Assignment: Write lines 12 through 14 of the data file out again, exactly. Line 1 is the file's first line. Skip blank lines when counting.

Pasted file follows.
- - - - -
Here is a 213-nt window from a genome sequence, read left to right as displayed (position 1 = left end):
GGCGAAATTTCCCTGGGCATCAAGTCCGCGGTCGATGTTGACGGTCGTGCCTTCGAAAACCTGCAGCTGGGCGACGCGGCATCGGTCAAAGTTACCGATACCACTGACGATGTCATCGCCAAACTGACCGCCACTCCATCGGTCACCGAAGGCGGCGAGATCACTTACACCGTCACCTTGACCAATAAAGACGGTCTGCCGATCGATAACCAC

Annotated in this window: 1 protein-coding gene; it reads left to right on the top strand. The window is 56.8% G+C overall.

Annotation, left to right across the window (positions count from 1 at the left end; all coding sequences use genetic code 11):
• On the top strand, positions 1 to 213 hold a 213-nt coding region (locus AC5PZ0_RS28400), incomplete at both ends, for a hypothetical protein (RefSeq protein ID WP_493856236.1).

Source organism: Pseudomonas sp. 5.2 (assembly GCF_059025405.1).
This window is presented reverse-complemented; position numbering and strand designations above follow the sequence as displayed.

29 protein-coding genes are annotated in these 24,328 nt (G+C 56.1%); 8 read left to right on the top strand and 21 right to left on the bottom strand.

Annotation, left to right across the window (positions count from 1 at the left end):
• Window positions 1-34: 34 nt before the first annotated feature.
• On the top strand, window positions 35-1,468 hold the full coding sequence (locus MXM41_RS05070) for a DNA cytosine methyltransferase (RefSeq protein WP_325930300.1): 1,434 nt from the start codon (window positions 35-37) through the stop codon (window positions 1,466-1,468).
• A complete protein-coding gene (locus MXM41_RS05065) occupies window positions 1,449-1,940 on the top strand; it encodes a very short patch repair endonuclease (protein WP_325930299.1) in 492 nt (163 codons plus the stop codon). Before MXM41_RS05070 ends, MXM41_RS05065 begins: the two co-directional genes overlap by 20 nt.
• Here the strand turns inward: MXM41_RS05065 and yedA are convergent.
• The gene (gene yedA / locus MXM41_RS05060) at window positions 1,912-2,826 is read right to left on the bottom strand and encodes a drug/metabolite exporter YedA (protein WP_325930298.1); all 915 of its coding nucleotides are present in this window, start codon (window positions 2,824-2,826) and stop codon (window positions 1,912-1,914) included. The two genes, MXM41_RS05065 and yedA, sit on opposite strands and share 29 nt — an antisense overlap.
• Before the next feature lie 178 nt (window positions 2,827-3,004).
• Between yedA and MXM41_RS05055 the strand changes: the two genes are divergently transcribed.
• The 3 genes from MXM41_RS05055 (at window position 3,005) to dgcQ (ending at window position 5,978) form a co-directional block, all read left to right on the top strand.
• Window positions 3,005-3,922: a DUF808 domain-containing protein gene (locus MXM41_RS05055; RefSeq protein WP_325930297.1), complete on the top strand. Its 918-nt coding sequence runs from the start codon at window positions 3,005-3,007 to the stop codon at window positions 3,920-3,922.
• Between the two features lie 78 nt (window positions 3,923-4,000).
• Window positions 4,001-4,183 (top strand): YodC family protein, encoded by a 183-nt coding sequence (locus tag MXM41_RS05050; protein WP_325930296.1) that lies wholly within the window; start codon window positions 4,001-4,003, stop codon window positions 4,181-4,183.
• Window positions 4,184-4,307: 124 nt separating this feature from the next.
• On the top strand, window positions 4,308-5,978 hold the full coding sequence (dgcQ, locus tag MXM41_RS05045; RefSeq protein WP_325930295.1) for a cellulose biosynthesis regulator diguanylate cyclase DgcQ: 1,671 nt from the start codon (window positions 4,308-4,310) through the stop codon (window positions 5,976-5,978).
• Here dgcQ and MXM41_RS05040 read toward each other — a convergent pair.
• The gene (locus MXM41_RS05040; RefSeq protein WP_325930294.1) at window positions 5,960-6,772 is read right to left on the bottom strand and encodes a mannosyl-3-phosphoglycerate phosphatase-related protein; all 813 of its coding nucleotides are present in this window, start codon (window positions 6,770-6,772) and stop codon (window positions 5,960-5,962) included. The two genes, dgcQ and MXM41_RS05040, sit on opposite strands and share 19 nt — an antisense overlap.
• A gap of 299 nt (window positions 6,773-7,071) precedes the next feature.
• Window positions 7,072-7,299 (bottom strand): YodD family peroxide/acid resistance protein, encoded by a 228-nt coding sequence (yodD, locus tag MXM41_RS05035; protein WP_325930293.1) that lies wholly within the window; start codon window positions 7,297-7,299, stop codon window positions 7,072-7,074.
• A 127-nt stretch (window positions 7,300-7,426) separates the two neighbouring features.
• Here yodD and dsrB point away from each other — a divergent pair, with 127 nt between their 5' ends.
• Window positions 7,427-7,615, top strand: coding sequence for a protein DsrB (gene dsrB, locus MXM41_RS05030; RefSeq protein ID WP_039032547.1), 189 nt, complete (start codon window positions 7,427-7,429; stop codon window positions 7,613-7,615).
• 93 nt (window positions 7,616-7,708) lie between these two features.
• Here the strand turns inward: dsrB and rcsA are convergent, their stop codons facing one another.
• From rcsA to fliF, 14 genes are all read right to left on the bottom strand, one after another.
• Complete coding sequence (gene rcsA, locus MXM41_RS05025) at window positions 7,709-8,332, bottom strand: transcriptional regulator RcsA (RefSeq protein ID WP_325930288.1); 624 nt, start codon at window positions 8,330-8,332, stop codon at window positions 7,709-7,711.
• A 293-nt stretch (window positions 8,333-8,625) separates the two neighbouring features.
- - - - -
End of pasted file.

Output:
• A complete protein-coding gene (locus MXM41_RS05065) occupies window positions 1,449-1,940 on the top strand; it encodes a very short patch repair endonuclease (protein WP_325930299.1) in 492 nt (163 codons plus the stop codon). Before MXM41_RS05070 ends, MXM41_RS05065 begins: the two co-directional genes overlap by 20 nt.
• Here the strand turns inward: MXM41_RS05065 and yedA are convergent.
• The gene (gene yedA / locus MXM41_RS05060) at window positions 1,912-2,826 is read right to left on the bottom strand and encodes a drug/metabolite exporter YedA (protein WP_325930298.1); all 915 of its coding nucleotides are present in this window, start codon (window positions 2,824-2,826) and stop codon (window positions 1,912-1,914) included. The two genes, MXM41_RS05065 and yedA, sit on opposite strands and share 29 nt — an antisense overlap.